Sunday, June 04, 2023  |


George Foreman on Floyd Mayweather Jr.: ‘A loss could devastate him.’

Fighters Network
Muhammad Ali v George Foreman

The Rumble in the Jungle (AFP/Getty)

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George Foreman, who knows a thing or two about a mega fight, offered his two cents on the upcoming showdown between Floyd Mayweather Jr. and Manny Pacquiao on May 2. Foreman, whose legendary fight with Muhammad Ali in Zaire remains as one of the few times in boxing history where the fight actually lived up to the hype, spoke to the media during a conference call in advance of his appearance on the HBO special “Mayweather/Pacquiao The Legends Speak” to give his perspective on what to expect in Las Vegas next Saturday.

“I think for those of us who really are pure to the laws of boxing, it’s going to be a fantastic, amazing boxing match and one that is going to live up to all the hype,” the former two-time heavyweight champion explained.

When it came to picking a winner, Foreman stated his case for Pacquiao, but also suggested that we could be in for some interesting judging come May 2.

“I picked Pacquiao to win six rounds and I think the seventh round will be even,” Foreman said. “Mayweather comes on, but because he starts slow, it’s going to be too late … This fight will be won by one round by Pacquiao on points.”

Being a boxer himself, Big George would go on to break down how he figures the fight will go based on both boxers’ tendencies.

“Mayweather starts off early kind of looking for his timing and Pacquiao will pot shot him and get ahead on points … and he’ll stay ahead,” Foreman said as he outlined how the fight would play out. He also suggested that because Mayweather is a counterpuncher by nature that he’ll likely give away a few rounds early and it could spell out his demise. “He’ll slow down later on and Mayweather will [become the aggressor] but he doesn’t have a right hand. He’ll hurt his right hand. He can’t get a knockout. So he’ll just have to cruise on in and win or lose the fight just by a couple of points.”

Ultimately, Foreman believes that because Pacquiao is stepping into the ring as the underdog that there is a lot less pressure on him to win. And, because of that, it will allow him to be a little bit looser than his welterweight counterpart.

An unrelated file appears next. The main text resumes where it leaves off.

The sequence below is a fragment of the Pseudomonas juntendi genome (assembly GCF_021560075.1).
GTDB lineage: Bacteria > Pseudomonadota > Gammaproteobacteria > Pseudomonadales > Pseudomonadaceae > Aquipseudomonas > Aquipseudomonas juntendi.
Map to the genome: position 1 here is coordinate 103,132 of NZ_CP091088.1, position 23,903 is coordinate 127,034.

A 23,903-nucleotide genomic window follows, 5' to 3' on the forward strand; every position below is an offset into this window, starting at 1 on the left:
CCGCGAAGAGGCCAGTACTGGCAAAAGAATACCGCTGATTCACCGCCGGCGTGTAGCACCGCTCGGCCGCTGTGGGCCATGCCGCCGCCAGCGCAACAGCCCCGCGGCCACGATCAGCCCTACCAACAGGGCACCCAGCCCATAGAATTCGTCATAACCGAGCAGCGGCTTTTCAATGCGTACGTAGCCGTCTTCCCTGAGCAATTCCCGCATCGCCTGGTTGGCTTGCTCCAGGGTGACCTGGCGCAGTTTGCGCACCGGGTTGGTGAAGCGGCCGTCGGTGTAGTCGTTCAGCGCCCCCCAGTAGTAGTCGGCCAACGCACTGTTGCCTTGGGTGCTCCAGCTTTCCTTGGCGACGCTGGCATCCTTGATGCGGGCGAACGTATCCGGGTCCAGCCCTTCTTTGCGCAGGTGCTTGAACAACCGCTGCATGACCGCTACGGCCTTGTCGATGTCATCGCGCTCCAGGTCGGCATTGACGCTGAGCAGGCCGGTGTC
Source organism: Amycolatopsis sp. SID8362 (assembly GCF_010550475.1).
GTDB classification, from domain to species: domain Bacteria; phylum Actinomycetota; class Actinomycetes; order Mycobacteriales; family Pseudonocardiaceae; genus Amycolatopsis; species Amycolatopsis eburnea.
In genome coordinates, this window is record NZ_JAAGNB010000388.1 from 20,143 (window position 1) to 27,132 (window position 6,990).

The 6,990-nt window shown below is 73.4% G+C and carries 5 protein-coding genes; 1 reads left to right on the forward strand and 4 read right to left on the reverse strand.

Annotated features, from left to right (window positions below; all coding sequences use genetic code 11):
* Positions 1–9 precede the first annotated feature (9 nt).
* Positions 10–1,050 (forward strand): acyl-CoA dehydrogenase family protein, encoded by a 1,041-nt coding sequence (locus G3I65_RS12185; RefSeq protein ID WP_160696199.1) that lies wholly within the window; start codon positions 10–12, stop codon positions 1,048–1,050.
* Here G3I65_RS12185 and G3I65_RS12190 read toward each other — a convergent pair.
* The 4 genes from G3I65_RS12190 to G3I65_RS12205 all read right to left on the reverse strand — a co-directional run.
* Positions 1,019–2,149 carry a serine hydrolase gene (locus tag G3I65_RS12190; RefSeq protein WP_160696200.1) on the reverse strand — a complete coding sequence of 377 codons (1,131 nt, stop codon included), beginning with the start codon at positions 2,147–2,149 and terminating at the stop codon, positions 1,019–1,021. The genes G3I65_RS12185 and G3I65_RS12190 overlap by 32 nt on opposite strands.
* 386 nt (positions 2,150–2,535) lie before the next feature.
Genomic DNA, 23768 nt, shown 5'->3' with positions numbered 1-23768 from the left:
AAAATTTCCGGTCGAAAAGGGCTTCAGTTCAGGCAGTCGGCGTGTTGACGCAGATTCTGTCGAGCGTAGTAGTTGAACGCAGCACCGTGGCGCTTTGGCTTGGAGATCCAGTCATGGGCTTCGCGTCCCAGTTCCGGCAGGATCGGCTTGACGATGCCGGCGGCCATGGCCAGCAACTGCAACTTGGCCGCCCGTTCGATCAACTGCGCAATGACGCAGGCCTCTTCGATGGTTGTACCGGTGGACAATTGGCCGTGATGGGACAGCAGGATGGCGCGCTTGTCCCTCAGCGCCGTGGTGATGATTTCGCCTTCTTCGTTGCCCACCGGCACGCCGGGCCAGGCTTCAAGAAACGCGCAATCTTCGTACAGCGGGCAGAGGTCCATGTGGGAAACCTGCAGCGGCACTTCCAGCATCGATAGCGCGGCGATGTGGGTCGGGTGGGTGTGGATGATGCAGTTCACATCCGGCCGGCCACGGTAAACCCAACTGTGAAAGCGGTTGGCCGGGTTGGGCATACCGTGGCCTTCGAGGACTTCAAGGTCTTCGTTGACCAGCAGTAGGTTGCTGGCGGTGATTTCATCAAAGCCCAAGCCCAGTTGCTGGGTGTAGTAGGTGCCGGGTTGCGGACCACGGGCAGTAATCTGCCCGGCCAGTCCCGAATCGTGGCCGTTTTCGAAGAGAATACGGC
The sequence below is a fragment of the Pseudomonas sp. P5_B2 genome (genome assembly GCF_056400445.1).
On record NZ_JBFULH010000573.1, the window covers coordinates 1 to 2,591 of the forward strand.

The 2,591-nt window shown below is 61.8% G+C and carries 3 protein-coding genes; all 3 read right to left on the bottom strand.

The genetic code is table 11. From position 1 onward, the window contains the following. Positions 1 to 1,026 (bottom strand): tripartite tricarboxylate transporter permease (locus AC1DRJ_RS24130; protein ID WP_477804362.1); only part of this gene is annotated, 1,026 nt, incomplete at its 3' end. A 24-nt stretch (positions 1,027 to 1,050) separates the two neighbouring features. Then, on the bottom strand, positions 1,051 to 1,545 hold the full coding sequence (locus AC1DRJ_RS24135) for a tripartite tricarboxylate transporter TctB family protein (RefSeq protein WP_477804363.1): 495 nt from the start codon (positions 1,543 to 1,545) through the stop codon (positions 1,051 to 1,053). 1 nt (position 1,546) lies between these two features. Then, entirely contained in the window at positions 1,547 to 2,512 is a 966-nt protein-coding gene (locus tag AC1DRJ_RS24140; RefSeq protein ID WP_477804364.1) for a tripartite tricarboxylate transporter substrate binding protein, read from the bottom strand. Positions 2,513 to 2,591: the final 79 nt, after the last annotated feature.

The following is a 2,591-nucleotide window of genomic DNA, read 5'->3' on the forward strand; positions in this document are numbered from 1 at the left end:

“Once you get into a boxing match of this nature and you’ve never lost before, you wake up in the morning, your heart is beating, you go to bed with a fast beat. You’re nervous. There’s so much pressure on Mayweather. More pressure probably than any athlete around right now because he’s undefeated,” Foreman said.

Maybe Foreman is siding with Pacquiao because he’s the underdog and is well aware of how being the favorite did him no favors against Muhammad Ali. His eighth-round TKO loss to Ali haunted him for several years and played a major role in the personality shift from menacing monster to lovable big guy. Keenly aware of the devastation to his ego that came with that shocking loss (and the only time Foreman had ever been stopped), the former heavyweight champion offered some insight on whether Mayweather could handle a blemish on his record in a fight of this magnitude. Speaking from experience, Foreman thinks that a loss to Pacquiao could destroy Mayweather’s psyche.

“I was in that position when I lost to Muhammad Ali,” Foreman reflected on his mindset after The Rumble In The Jungle. “It wasn’t like I lost the title. You lose your perspective of who you are as a human being. This could really knock him out and that’s why I don’t think there can easily be a rematch if Mayweather loses because you have to go out into the mountains somewhere, the hills somewhere, to try to find himself all over again. This could devastate him as a boxer, not as a man, but as a boxer, this could devastate him.”


READ: Rumble in the Jungle retrospective: Ali-Foreman 40 years later